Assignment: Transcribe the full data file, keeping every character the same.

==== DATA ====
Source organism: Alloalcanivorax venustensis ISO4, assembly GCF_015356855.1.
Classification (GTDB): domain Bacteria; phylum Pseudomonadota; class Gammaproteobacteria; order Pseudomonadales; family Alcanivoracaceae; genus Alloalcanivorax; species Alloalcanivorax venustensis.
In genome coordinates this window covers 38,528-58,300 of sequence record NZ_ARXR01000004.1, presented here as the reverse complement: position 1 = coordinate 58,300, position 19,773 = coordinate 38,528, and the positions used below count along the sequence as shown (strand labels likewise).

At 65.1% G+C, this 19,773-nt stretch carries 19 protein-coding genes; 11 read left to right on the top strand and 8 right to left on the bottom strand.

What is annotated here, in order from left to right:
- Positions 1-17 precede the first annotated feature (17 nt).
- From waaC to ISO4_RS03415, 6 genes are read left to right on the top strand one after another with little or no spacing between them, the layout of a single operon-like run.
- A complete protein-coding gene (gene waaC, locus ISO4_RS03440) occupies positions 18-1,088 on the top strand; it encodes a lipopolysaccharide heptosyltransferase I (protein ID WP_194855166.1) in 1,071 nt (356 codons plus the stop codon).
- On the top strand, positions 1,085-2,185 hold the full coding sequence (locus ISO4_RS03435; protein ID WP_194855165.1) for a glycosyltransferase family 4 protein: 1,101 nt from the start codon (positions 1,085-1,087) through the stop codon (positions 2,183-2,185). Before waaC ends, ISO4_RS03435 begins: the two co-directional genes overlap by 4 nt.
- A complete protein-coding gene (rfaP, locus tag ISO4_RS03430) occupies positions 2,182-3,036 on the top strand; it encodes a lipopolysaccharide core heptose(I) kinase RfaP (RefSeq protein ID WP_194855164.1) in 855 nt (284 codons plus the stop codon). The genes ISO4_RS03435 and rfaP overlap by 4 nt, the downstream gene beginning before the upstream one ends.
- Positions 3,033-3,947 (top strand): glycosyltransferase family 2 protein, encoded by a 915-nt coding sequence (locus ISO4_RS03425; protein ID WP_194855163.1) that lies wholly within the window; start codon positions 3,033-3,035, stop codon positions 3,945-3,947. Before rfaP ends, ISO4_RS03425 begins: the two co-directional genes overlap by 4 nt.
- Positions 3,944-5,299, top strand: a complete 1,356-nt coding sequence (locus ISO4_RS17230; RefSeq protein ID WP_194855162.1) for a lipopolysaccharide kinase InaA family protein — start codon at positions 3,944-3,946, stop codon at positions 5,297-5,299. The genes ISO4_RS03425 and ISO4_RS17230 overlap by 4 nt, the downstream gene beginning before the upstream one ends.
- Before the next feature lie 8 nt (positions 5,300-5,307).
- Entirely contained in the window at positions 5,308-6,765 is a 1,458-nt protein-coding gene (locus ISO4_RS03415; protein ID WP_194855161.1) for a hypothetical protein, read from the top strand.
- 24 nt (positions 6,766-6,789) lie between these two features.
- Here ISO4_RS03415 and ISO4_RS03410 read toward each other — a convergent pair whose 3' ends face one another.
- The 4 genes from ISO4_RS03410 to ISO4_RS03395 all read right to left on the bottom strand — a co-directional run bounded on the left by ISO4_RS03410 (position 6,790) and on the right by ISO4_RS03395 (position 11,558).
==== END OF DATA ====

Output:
Source organism: Alloalcanivorax venustensis ISO4, assembly GCF_015356855.1.
Classification (GTDB): domain Bacteria; phylum Pseudomonadota; class Gammaproteobacteria; order Pseudomonadales; family Alcanivoracaceae; genus Alloalcanivorax; species Alloalcanivorax venustensis.
In genome coordinates this window covers 38,528-58,300 of sequence record NZ_ARXR01000004.1, presented here as the reverse complement: position 1 = coordinate 58,300, position 19,773 = coordinate 38,528, and the positions used below count along the sequence as shown (strand labels likewise).

At 65.1% G+C, this 19,773-nt stretch carries 19 protein-coding genes; 11 read left to right on the top strand and 8 right to left on the bottom strand.

What is annotated here, in order from left to right:
- Positions 1-17 precede the first annotated feature (17 nt).
- From waaC to ISO4_RS03415, 6 genes are read left to right on the top strand one after another with little or no spacing between them, the layout of a single operon-like run.
- A complete protein-coding gene (gene waaC, locus ISO4_RS03440) occupies positions 18-1,088 on the top strand; it encodes a lipopolysaccharide heptosyltransferase I (protein ID WP_194855166.1) in 1,071 nt (356 codons plus the stop codon).
- On the top strand, positions 1,085-2,185 hold the full coding sequence (locus ISO4_RS03435; protein ID WP_194855165.1) for a glycosyltransferase family 4 protein: 1,101 nt from the start codon (positions 1,085-1,087) through the stop codon (positions 2,183-2,185). Before waaC ends, ISO4_RS03435 begins: the two co-directional genes overlap by 4 nt.
- A complete protein-coding gene (rfaP, locus tag ISO4_RS03430) occupies positions 2,182-3,036 on the top strand; it encodes a lipopolysaccharide core heptose(I) kinase RfaP (RefSeq protein ID WP_194855164.1) in 855 nt (284 codons plus the stop codon). The genes ISO4_RS03435 and rfaP overlap by 4 nt, the downstream gene beginning before the upstream one ends.
- Positions 3,033-3,947 (top strand): glycosyltransferase family 2 protein, encoded by a 915-nt coding sequence (locus ISO4_RS03425; protein ID WP_194855163.1) that lies wholly within the window; start codon positions 3,033-3,035, stop codon positions 3,945-3,947. Before rfaP ends, ISO4_RS03425 begins: the two co-directional genes overlap by 4 nt.
- Positions 3,944-5,299, top strand: a complete 1,356-nt coding sequence (locus ISO4_RS17230; RefSeq protein ID WP_194855162.1) for a lipopolysaccharide kinase InaA family protein — start codon at positions 3,944-3,946, stop codon at positions 5,297-5,299. The genes ISO4_RS03425 and ISO4_RS17230 overlap by 4 nt, the downstream gene beginning before the upstream one ends.
- Before the next feature lie 8 nt (positions 5,300-5,307).
- Entirely contained in the window at positions 5,308-6,765 is a 1,458-nt protein-coding gene (locus ISO4_RS03415; protein ID WP_194855161.1) for a hypothetical protein, read from the top strand.
- 24 nt (positions 6,766-6,789) lie between these two features.
- Here ISO4_RS03415 and ISO4_RS03410 read toward each other — a convergent pair whose 3' ends face one another.
- The 4 genes from ISO4_RS03410 to ISO4_RS03395 all read right to left on the bottom strand — a co-directional run bounded on the left by ISO4_RS03410 (position 6,790) and on the right by ISO4_RS03395 (position 11,558).